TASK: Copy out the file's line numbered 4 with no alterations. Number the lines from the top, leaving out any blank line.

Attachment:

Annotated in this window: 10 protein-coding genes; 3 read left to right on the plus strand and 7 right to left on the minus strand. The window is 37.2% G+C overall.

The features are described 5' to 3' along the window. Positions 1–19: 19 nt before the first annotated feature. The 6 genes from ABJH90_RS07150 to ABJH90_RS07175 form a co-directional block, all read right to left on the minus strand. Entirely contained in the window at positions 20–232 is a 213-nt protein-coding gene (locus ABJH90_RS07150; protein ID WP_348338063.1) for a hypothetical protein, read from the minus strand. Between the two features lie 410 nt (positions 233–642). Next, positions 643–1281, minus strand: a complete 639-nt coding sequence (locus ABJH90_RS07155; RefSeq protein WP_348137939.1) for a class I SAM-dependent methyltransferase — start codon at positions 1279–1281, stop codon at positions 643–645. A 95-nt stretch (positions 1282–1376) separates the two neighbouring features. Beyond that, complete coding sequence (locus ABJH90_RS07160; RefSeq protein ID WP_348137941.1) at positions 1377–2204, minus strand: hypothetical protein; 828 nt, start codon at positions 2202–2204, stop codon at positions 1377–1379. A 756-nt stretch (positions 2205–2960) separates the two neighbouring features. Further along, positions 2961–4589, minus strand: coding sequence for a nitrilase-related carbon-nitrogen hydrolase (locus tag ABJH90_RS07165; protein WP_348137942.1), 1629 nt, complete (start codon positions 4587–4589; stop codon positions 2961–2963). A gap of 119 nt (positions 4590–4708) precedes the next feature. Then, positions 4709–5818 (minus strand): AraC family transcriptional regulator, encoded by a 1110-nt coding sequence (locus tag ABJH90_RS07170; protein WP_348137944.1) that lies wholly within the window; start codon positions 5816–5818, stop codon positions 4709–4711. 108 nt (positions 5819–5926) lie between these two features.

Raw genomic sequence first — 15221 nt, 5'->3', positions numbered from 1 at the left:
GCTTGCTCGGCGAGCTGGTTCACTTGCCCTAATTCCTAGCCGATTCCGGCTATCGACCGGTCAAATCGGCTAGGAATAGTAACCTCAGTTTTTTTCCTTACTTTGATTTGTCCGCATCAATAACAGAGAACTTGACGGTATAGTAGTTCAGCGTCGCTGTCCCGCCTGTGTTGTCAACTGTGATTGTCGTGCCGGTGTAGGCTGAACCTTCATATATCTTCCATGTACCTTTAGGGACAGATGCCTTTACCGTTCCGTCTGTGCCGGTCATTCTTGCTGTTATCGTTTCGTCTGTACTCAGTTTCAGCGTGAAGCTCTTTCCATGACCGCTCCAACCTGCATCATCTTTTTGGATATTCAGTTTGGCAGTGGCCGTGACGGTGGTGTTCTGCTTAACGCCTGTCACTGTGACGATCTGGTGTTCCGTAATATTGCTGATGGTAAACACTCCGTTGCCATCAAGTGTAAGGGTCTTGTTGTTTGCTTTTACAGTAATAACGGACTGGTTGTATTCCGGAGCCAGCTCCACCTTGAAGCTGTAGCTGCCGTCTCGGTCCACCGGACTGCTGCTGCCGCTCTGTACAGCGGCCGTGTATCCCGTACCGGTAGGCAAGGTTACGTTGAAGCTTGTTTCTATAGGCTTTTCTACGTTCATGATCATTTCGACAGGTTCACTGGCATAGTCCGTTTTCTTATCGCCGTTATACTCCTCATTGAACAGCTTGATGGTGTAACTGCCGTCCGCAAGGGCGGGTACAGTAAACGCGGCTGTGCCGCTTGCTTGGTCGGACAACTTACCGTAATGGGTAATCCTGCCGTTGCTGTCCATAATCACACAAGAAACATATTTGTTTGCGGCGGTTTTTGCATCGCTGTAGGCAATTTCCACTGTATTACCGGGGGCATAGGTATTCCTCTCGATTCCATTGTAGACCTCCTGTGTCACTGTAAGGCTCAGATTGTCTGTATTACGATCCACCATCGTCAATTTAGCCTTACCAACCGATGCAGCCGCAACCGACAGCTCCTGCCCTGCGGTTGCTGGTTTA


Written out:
GCTTGCTCGGCGAGCTGGTTCACTTGCCCTAATTCCTAGCCGATTCCGGCTATCGACCGGTCAAATCGGCTAGGAATAGTAACCTCAGTTTTTTTCCTTACTTTGATTTGTCCGCATCAATAACAGAGAACTTGACGGTATAGTAGTTCAGCGTCGCTGTCCCGCCTGTGTTGTCAACTGTGATTGTCGTGCCGGTGTAGGCTGAACCTTCATATATCTTCCATGTACCTTTAGGGACAGATGCCTTTACCGTTCCGTCTGTGCCGGTCATTCTTGCTGTTATCGTTTCGTCTGTACTCAGTTTCAGCGTGAAGCTCTTTCCATGACCGCTCCAACCTGCATCATCTTTTTGGATATTCAGTTTGGCAGTGGCCGTGACGGTGGTGTTCTGCTTAACGCCTGTCACTGTGACGATCTGGTGTTCCGTAATATTGCTGATGGTAAACACTCCGTTGCCATCAAGTGTAAGGGTCTTGTTGTTTGCTTTTACAGTAATAACGGACTGGTTGTATTCCGGAGCCAGCTCCACCTTGAAGCTGTAGCTGCCGTCTCGGTCCACCGGACTGCTGCTGCCGCTCTGTACAGCGGCCGTGTATCCCGTACCGGTAGGCAAGGTTACGTTGAAGCTTGTTTCTATAGGCTTTTCTACGTTCATGATCATTTCGACAGGTTCACTGGCATAGTCCGTTTTCTTATCGCCGTTATACTCCTCATTGAACAGCTTGATGGTGTAACTGCCGTCCGCAAGGGCGGGTACAGTAAACGCGGCTGTGCCGCTTGCTTGGTCGGACAACTTACCGTAATGGGTAATCCTGCCGTTGCTGTCCATAATCACACAAGAAACATATTTGTTTGCGGCGGTTTTTGCATCGCTGTAGGCAATTTCCACTGTATTACCGGGGGCATAGGTATTCCTCTCGATTCCATTGTAGACCTCCTGTGTCACTGTAAGGCTCAGATTGTCTGTATTACGATCCACCATCGTCAATTTAGCCTTACCAACCGATGCAGCCGCAACCGACAGCTCCTGCCCTGCGGTTGCTGGTTTA